Property Law – Due Diligence Clause in your Sale and Purchase Agreement.
In a recent High Court case, the decision clarified when a property purchaser may lawfully exercise the right of cancellation in a conditional sale and purchase agreement pursuant to a due diligence clause.
The Court held that an agreement can be worded so as to make the satisfaction of a condition entirely a matter for subjective determination of a property purchaser.
This case is based on what the parties had done using a similar phrase to those below in their property agreement:
“.. the Purchaser being satisfied that…”
“In the event that the Purchaser is not satisfied with any aspect…”
“… the Purchaser shall not be obliged to give reasons …”
The Court stressed that it is a matter of wording in respect of the individual agreement. If a clause provides for a subjective determination without any obligation to disclose reasons, it is difficult to see how it can restrict the matters that the property purchaser can take into account.
This case highlights the importance of fully understanding and being aware of the implications of any legal contract and reinforces the importance of taking legal advice before signing a legally binding contract.
For further conveyancing information on your Agreements or Contracts contact Auckland law firm, Quay Law in Remuera.
Ph: (09) 5232408
Posted by Auckland Law Firm, Quay Law on 13/12/2011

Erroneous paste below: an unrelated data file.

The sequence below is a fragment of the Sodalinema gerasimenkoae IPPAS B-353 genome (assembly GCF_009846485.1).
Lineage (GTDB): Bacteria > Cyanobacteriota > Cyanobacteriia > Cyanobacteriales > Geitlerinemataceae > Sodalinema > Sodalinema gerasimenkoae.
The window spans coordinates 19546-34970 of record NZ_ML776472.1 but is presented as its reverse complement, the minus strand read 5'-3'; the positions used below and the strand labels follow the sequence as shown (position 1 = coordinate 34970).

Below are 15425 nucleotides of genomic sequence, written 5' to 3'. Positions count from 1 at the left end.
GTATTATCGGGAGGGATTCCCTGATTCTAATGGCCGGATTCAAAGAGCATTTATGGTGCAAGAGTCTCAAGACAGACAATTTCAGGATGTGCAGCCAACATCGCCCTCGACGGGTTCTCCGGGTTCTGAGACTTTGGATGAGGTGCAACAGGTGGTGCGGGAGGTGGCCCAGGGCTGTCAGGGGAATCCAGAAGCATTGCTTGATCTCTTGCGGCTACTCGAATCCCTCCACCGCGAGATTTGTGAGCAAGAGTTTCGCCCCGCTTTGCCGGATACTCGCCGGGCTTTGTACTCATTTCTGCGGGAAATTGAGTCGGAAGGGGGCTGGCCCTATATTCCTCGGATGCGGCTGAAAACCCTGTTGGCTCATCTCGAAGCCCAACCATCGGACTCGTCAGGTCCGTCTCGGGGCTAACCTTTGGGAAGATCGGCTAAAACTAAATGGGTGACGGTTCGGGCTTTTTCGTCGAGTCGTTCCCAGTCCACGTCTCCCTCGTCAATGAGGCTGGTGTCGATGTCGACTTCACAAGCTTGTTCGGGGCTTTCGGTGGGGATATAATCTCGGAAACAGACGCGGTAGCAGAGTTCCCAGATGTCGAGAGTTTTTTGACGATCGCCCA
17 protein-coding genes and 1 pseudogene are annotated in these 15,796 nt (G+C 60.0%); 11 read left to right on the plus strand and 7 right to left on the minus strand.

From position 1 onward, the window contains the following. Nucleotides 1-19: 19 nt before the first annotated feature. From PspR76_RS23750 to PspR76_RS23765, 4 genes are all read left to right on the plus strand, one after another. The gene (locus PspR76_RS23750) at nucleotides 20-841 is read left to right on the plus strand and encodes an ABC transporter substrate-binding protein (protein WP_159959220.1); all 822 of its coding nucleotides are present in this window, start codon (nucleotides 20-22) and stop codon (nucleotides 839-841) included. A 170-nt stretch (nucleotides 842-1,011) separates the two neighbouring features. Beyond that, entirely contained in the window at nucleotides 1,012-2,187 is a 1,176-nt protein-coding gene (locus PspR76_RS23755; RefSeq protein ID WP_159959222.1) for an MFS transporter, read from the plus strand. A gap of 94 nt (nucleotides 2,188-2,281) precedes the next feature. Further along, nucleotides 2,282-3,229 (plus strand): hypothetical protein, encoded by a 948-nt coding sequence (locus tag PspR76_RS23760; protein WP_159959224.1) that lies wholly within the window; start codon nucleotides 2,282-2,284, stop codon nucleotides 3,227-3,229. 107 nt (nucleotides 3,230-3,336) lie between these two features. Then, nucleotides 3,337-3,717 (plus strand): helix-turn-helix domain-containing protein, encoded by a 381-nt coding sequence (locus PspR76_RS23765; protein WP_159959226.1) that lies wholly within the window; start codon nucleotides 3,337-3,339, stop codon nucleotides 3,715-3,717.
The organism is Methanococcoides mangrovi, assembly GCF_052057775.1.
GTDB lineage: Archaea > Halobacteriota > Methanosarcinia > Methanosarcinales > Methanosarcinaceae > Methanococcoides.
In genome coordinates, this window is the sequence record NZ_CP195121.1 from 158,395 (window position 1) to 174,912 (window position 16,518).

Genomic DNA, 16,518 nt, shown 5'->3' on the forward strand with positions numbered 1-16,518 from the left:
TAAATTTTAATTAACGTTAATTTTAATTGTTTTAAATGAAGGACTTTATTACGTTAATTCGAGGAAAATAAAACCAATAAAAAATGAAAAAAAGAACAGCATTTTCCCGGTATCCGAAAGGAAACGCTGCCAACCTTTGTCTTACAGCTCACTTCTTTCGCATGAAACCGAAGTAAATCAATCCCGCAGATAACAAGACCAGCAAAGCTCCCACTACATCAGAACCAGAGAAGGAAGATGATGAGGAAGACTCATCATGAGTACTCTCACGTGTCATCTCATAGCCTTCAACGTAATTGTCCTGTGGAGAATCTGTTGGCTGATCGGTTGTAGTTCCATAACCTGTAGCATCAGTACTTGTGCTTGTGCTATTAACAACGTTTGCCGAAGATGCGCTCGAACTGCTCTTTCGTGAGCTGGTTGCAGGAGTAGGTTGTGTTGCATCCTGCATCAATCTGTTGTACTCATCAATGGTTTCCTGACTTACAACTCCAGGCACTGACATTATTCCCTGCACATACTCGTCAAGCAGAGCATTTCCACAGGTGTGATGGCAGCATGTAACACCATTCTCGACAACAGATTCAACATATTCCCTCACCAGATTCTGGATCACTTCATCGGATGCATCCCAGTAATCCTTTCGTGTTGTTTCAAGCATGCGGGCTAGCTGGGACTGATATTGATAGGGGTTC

Once again weathertightness issues regarding a property purchase have been highlighted. It is important to ensure yourSaleand Purchase Agreement includes the necessary conditions to enable your release from the property purchase should weathertightness issues be uncovered during the due diligence process. It is vital that you undertake an independent building survey as part of this due diligence process prior to declaring the Agreement unconditional.
Ask your building surveyor / inspector to look particularly for signs of water damage or potential leaks. They should use a moisture meter. These devices are generally non-invasive meters that can indicate moisture problems and water leaks without making holes in the walls. However, not all defects can be found, so ask the person doing the inspection to highlight the areas they couldn’t check and identify risk areas that might warrant further investigation.
It is once again opportune to highlight that if you are purchasing a property at an auction, you are deemed to have completed your due diligence prior to the auction and the purchase is unconditional on the fall of the hammer.
For more information regarding your conveyancing transaction please contact our property lawyers at Auckland law firm, Quay Law Barrister and Solicitor.
Posted by Auckland Law Firm, Quay Law on 21/07/2011
Property Law – Conditions in your Agreement for Sale and Purchase.
Legal Tip from Auckland law firm, Quay Law.
A finance condition should not be viewed as an option for being released from an Agreement for Sale and Purchase. Recent court cases have highlighted this issue and purchasers have found vendors taking them to court for having cancelled an agreement based on non-satisfaction of a finance condition where the vendor has subsequently found out that the purchaser has purchased another property for the same or even a greater amount.
Purchasers should consider the inclusion of a due diligence clause within their agreement, as this would give them the option of legitimately declaring the Agreement to be “at an end”.
It is always advisable to ask your Conveyancer / Property lawyer to review your Agreement for Sale and Purchase prior to it being signed by you.
Posted by Auckland Law Firm, Quay Law on 21/04/2011